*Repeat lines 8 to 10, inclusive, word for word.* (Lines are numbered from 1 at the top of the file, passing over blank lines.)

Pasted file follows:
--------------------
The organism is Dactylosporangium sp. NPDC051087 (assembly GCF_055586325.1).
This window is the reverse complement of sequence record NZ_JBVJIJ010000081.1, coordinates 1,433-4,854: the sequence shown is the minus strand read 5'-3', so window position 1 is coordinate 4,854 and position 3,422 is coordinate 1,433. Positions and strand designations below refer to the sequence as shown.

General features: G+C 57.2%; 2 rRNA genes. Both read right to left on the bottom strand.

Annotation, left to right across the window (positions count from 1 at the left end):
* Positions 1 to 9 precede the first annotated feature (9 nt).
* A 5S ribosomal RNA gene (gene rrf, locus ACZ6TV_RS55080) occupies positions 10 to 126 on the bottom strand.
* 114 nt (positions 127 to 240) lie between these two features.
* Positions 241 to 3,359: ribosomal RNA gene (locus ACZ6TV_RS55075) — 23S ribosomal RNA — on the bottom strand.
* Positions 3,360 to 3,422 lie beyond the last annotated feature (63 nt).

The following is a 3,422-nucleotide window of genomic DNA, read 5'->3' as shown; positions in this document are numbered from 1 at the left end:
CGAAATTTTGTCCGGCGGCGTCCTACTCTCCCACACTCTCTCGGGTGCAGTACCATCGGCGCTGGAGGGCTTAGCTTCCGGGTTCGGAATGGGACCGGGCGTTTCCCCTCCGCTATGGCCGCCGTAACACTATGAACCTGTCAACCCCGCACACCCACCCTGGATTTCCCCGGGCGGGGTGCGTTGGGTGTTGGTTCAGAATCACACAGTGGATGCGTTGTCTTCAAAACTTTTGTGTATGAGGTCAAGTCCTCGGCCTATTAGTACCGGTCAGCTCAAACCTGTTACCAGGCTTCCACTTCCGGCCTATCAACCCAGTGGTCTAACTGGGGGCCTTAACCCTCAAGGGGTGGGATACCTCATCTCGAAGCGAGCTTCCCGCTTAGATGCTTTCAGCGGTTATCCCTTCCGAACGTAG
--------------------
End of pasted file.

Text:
* Positions 241 to 3,359: ribosomal RNA gene (locus ACZ6TV_RS55075) — 23S ribosomal RNA — on the bottom strand.
* Positions 3,360 to 3,422 lie beyond the last annotated feature (63 nt).

The following is a 3,422-nucleotide window of genomic DNA, read 5'->3' as shown; positions in this document are numbered from 1 at the left end: